Most of the time, we read stories of how the ending of a pet’s life is done with such compassion and care. I regret that that was not the case for Little Bear. I feel partly to blame because I left him in the care of the vet who I thought knew how to handle him. If he didn’t, I would have hoped that he would have called me back into the room. Little Bear was such a wonderful companion to us all these years, and he did not deserve to be abandoned in his final moments. I am sharing our story in the hope that no one else will have to experience what we did. Thank you for your book, Mark! One of these days, I will read it in its entirety. My co-worker who I mentioned above said that it really helped her even after her dog was gone.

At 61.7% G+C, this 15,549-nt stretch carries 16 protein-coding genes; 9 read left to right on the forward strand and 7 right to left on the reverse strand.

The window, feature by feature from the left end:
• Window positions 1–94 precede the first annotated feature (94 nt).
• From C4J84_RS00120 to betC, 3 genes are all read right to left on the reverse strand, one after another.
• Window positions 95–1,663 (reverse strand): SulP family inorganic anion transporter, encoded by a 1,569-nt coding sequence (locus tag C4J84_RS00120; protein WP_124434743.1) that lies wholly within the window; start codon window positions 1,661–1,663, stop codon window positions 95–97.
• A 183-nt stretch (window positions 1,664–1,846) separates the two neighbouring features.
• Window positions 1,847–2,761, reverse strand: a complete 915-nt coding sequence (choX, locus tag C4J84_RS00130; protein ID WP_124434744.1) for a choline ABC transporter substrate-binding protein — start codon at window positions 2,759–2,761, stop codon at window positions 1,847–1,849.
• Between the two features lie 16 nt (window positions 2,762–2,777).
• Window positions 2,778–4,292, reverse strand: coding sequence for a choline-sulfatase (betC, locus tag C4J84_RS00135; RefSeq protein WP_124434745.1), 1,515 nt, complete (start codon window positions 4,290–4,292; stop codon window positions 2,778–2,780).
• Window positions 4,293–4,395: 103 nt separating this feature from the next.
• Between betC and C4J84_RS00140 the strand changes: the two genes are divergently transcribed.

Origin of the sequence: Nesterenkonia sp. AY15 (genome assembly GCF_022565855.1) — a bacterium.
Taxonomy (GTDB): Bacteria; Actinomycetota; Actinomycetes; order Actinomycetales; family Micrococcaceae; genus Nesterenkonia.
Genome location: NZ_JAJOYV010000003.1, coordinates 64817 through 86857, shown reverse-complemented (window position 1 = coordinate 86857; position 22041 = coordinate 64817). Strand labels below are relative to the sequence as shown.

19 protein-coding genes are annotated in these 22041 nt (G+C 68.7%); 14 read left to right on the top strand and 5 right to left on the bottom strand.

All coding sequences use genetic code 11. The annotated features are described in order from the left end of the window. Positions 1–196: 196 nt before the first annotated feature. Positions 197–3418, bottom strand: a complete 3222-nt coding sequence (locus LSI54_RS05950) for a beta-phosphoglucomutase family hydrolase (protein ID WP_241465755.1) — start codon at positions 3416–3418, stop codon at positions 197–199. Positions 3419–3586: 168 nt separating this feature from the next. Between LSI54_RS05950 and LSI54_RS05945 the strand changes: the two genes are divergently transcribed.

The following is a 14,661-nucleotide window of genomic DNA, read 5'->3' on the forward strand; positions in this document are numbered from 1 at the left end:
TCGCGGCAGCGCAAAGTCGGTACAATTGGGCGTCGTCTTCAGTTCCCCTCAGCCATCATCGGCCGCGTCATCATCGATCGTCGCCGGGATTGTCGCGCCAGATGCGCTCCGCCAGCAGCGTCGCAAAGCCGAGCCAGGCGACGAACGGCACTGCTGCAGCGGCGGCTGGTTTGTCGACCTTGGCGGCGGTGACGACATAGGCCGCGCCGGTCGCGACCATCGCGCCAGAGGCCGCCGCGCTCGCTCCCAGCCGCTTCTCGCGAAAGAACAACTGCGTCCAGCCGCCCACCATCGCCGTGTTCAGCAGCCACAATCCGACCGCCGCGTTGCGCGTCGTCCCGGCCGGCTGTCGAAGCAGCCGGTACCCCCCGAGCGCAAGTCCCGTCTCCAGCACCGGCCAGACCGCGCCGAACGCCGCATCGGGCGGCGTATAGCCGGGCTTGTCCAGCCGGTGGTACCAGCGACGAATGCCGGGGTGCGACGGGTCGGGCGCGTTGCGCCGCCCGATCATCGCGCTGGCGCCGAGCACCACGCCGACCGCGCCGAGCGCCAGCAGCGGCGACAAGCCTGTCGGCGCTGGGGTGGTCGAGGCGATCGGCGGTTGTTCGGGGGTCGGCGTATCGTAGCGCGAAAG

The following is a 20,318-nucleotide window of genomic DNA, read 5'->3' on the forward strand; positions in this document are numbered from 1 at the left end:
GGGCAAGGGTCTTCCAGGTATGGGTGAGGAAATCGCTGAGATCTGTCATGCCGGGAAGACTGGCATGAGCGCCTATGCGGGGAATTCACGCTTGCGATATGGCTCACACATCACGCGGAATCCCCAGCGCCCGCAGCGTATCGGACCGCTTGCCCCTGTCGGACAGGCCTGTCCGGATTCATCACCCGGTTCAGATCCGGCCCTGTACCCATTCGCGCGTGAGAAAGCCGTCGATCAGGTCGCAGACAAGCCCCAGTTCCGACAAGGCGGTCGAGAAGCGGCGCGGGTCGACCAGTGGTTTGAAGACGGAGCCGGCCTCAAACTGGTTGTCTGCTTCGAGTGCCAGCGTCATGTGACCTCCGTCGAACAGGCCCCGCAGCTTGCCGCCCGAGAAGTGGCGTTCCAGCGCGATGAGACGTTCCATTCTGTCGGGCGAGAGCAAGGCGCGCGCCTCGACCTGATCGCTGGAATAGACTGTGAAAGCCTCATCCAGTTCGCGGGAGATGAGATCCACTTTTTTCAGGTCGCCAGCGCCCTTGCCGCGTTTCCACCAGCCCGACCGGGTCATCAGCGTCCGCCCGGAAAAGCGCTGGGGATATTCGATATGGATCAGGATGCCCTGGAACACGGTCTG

Martha from VA